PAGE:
- Research article
- Open Access
Burkholderia pseudomallei-derived miR-3473 enhances NF-κB via targeting TRAF3 and is associated with different inflammatory responses compared to Burkholderia thailandensis in murine macrophages
BMC Microbiology volume 16, Article number: 283 (2016)
Burkholderia pseudomallei (Bp) is the causative agent of melioidosis, a kind of tropical disease. Burkholderia thailandensis (Bt), with a high sequence similarity to Bp, is thought to be an avirulent organism. Since there are numerous similarities between Bp and Bt, their differences in pathogenesis of host response and related mechanism are still undermined. In recent years, microRNAs have been researched in many diseases, but seldom involved in bacterial infection, bacteria-host interaction or explaining the differences between virulent and avirulent species.
We found that Bp and Bt had similar phenotypes in terms of intracellular replication, dissemination (reflected by multinucleated giant cell formation), TNF-α release and apoptosis in RAW264.7 macrophages or TC-1 pulmonary cell but in different level. Especially, at the late infection phases (after 12 h post infection), Bp showed faster intracellular growth, stronger cytotoxicity, and higher TNF-α release. After microRNA array analysis, we found some microRNAs were significantly expressed in macrophages treated by Bp. miR-3473 was one of them specifically induced, but not significantly changed in Bt-treated macrophages. In addition, TargetScan suggested that miR-3473 possibly target TRAF3 (TNF receptor-associated factor 3), a well-known negative regulator of the NF-κB pathway, which was probably involved in the TNF-α induction and apoptosis in cells with Bp infection. In vivo, it was found that miR-3473 expression of total lungs cells from Bp-treated was higher than that from Bt-treated mice. And miR-3473 inhibitor was able to decrease the TNF-α release of mice and prolong the survival of mice with Bp infection.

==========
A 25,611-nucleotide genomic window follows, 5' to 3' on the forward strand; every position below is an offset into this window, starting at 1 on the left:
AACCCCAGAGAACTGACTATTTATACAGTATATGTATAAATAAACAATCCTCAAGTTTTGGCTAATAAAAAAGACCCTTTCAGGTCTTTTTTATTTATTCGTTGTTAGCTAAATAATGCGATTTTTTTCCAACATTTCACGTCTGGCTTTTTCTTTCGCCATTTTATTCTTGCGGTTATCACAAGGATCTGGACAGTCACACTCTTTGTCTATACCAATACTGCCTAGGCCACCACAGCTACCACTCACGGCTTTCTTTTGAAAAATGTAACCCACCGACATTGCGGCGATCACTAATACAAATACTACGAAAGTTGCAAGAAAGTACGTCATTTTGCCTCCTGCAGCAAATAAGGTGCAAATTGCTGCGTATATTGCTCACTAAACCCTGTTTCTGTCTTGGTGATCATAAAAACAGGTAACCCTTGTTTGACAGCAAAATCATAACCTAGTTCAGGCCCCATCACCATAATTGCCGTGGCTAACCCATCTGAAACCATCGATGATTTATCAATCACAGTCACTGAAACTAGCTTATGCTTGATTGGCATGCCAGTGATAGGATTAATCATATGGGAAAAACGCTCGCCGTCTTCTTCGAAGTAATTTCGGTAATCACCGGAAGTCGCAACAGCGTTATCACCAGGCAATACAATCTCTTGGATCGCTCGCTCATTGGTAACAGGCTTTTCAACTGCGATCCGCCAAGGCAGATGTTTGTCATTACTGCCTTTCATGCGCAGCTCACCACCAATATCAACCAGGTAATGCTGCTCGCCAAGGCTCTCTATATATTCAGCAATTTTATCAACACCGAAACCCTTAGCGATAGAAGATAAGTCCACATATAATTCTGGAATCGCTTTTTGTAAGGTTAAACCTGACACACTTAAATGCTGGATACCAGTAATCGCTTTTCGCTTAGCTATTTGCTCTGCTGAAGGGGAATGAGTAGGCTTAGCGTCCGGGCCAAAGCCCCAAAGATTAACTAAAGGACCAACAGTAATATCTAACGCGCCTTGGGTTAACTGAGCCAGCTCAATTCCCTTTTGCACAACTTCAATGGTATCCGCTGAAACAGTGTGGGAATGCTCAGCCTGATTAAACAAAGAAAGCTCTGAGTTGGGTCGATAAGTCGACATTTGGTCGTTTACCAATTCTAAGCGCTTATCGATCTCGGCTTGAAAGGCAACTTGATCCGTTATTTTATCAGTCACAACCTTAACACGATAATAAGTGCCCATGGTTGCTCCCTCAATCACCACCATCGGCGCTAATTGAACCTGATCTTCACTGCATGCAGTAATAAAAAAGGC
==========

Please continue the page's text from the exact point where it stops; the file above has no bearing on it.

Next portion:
In sum, miR-3473 plays an important role in the differential pathogenicity of Bp and Bt via miR-3473-TRAF3-TNF-α network, and regulates TNF-α release, cell apoptosis and animal survival after Bp treatment. In this study, we have found a specific microRNA is related to bacterial virulence and provide insight into the mechanism for host-bacteria interaction, which suggests that potential oligonucleotides should be applied against bacterial infection.